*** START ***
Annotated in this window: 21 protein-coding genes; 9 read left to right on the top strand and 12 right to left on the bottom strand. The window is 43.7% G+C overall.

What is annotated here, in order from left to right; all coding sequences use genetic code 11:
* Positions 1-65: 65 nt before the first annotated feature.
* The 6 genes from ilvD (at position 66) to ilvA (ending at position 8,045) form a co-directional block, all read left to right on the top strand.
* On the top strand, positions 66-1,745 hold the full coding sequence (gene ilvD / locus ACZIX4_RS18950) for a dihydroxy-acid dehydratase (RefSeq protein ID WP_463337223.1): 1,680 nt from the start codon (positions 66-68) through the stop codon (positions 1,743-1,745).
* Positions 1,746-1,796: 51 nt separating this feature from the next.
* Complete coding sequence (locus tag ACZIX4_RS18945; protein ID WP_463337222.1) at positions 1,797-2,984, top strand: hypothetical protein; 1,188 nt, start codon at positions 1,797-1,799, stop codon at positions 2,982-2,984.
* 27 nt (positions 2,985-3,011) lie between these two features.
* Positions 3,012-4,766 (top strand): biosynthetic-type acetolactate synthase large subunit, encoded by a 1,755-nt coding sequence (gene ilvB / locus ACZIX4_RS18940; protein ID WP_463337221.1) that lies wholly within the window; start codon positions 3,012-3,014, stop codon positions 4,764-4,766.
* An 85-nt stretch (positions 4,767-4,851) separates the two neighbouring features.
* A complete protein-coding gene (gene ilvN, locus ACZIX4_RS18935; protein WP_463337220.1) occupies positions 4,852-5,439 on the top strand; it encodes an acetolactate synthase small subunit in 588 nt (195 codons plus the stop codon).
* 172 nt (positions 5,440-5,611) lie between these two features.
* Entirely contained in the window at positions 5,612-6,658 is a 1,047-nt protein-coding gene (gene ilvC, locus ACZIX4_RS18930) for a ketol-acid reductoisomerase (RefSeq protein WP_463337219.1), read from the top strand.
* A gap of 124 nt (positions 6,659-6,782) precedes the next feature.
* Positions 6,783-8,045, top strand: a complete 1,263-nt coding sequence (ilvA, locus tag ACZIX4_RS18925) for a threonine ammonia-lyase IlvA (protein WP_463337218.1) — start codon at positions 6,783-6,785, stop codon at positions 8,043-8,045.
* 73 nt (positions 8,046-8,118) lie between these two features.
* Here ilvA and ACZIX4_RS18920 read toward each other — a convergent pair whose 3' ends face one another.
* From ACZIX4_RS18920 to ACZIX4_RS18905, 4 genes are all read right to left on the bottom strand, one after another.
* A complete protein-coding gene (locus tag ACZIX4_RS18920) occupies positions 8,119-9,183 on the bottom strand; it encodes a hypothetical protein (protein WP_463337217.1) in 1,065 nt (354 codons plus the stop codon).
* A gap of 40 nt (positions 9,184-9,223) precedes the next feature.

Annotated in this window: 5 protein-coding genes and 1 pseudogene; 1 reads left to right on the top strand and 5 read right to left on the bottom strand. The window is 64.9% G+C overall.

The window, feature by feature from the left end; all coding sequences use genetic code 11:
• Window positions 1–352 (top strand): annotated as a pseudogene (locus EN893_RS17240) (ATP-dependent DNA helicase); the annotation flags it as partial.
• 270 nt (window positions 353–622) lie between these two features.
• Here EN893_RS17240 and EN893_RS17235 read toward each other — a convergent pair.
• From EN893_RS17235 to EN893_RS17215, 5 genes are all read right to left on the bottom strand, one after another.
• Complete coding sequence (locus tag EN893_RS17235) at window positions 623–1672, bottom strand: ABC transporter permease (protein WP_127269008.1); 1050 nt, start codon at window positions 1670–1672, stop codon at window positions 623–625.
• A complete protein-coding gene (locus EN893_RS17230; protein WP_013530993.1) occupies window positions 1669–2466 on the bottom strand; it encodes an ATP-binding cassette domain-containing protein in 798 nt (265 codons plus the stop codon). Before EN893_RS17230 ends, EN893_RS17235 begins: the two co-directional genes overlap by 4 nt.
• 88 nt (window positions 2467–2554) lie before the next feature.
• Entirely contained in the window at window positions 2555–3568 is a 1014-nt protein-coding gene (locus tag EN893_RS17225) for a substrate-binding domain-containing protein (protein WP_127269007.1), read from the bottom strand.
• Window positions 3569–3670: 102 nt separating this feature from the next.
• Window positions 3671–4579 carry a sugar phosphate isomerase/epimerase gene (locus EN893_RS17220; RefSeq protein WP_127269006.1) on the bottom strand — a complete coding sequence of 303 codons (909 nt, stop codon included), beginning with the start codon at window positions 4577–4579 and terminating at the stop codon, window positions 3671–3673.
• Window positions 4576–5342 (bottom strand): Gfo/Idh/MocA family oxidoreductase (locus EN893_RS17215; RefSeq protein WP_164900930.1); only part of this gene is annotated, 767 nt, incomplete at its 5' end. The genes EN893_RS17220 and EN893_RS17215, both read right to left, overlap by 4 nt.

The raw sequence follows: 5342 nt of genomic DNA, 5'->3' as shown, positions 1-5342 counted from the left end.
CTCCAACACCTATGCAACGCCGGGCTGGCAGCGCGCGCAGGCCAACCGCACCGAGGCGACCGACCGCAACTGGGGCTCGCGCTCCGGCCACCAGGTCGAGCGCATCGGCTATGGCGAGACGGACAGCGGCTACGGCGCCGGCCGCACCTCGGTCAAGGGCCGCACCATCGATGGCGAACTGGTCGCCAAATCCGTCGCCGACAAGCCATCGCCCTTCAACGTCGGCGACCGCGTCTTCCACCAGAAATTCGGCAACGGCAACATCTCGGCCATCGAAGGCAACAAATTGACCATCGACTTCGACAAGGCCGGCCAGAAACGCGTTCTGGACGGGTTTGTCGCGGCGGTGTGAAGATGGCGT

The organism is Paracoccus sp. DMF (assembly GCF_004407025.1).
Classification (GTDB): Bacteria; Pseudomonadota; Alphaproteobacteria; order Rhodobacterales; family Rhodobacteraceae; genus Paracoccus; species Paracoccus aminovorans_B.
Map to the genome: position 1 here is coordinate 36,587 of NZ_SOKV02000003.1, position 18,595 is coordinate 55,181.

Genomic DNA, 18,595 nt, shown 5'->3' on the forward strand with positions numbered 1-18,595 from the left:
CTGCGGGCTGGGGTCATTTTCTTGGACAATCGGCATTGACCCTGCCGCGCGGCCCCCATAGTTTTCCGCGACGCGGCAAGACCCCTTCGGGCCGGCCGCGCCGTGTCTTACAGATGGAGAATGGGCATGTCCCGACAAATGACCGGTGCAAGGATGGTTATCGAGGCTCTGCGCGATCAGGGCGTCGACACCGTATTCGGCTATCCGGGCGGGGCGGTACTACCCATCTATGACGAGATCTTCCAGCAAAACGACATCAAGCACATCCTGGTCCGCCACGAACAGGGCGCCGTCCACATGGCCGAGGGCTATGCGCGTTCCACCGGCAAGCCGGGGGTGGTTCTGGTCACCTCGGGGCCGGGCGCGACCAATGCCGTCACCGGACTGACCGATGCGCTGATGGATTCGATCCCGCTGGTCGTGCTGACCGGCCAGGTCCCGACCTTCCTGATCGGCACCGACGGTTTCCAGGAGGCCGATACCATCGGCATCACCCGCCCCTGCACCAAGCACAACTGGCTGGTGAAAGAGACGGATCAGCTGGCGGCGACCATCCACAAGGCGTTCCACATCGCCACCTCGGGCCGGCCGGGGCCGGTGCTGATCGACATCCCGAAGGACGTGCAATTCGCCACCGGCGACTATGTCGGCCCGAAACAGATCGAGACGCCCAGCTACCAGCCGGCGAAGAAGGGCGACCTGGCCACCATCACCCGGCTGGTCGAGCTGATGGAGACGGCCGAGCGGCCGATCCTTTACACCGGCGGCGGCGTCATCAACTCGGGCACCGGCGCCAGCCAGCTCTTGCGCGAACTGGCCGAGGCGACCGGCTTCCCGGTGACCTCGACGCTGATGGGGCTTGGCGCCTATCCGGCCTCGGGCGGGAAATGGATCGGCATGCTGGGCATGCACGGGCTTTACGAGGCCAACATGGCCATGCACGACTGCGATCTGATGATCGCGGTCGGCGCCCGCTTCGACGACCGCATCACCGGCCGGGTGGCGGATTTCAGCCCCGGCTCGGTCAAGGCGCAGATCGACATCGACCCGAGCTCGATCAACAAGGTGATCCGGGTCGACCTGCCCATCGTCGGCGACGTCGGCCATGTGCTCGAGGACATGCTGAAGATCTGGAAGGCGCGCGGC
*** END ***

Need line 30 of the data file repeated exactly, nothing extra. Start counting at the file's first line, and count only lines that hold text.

• Entirely contained in the window at window positions 2555–3568 is a 1014-nt protein-coding gene (locus tag EN893_RS17225) for a substrate-binding domain-containing protein (protein WP_127269007.1), read from the bottom strand.